New Research Links Zofran to Increased Risk of Birth Defects in Pregnant Women

Morning sickness is a common side effect of pregnancy. According to the American Pregnancy Association, more than 50 percent of pregnant women experience some degree of morning sickness, vomiting or nausea. This unpleasant occurrence can negatively impact day-to-day life. When seeing this opening in the market, GlaxoSmithKline began marketing Zofran as an off-label option to treat morning sickness, prompting thousands of pregnant women to begin taking the drug.

Recent research has shown, however, that Zofran has been linked to an increased risk of causing birth defects. Women who are pregnant and suffer from morning sickness should be aware of new research that links an increased risk of birth defects to Zofran.

The pharmaceutical lawyers at Simmons Hanly Conroy are currently investigating the legal rights of women who took Zofran while pregnant and whose children suffered any of the following Zofran side effects:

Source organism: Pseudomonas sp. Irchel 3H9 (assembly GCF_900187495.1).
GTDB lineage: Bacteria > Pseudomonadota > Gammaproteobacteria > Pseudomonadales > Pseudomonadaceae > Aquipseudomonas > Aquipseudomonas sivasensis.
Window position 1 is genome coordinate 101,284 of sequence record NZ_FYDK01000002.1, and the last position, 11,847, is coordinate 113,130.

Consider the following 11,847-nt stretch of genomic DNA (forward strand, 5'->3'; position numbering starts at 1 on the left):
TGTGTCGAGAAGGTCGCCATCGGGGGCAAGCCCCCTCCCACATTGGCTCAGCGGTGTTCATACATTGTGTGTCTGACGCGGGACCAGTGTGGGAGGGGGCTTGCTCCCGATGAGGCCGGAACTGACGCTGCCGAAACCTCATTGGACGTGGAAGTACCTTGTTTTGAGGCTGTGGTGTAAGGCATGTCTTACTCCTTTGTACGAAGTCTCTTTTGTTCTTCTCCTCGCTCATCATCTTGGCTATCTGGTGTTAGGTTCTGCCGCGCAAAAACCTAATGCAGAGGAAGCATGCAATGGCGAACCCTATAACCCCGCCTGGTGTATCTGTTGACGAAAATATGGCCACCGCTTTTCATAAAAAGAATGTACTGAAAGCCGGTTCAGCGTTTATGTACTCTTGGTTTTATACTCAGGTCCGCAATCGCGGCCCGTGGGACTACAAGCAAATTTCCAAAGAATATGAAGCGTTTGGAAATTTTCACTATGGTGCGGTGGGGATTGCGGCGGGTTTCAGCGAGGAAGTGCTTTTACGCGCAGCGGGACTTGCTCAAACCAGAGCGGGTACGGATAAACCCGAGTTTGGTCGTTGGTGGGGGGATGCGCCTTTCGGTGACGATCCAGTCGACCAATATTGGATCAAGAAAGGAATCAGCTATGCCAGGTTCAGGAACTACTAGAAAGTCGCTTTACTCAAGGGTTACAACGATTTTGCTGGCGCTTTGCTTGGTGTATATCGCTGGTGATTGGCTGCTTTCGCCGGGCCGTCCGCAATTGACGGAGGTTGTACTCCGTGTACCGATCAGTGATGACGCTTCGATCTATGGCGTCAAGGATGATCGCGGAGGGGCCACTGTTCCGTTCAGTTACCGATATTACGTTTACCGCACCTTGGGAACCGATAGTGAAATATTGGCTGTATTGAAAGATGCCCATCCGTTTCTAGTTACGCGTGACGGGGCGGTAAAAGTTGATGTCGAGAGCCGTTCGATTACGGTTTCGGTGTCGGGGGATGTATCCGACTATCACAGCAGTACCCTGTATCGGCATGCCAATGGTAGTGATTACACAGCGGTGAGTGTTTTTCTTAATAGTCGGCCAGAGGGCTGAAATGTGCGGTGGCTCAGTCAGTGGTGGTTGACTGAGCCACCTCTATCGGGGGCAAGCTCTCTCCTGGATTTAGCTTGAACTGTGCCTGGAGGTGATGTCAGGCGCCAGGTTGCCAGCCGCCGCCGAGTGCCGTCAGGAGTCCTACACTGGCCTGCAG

• Cleft lip
  • Cleft palate
  • Heart defects, including:
    • Atrial septal defect (hole in the heart)
    • Ventricular septal defects (VSD)
    • Tetrology of fallot (TOF)
    • Hypoplastic heart syndrome
  • Renal agenesis (born with one kidney)
  • Miscarriage

Zofran is an anti-nausea medication that is prescribed off-label for women during pregnancy. When it was first developed by GlaxoSmithKline in the mid-1980s, it was designed to prevent nausea and vomiting in cancer and post-surgery patients. The U.S. Food & Drug Administration approved it for this use in 1991.

From 1983 to 2013, morning sickness did not have an approved FDA treatment. The company began marketing its drug to women suffering from morning sickness and the more severe version of morning sickness called hyperemesis gravidarum.

While Zofran has been prescribed for the off-label use to treat morning sickness, the drug’s label does not list the increased risk of causing birth defects. This has led to Zofran lawsuits alleging that the drug manufacturer illegally marketed Zofran and negligently failed to warn consumers and health professionals about the actual risks of Zofran side effects during pregnancy.

Simmons Support Team
Simmons Hanly ConroyWritten by:

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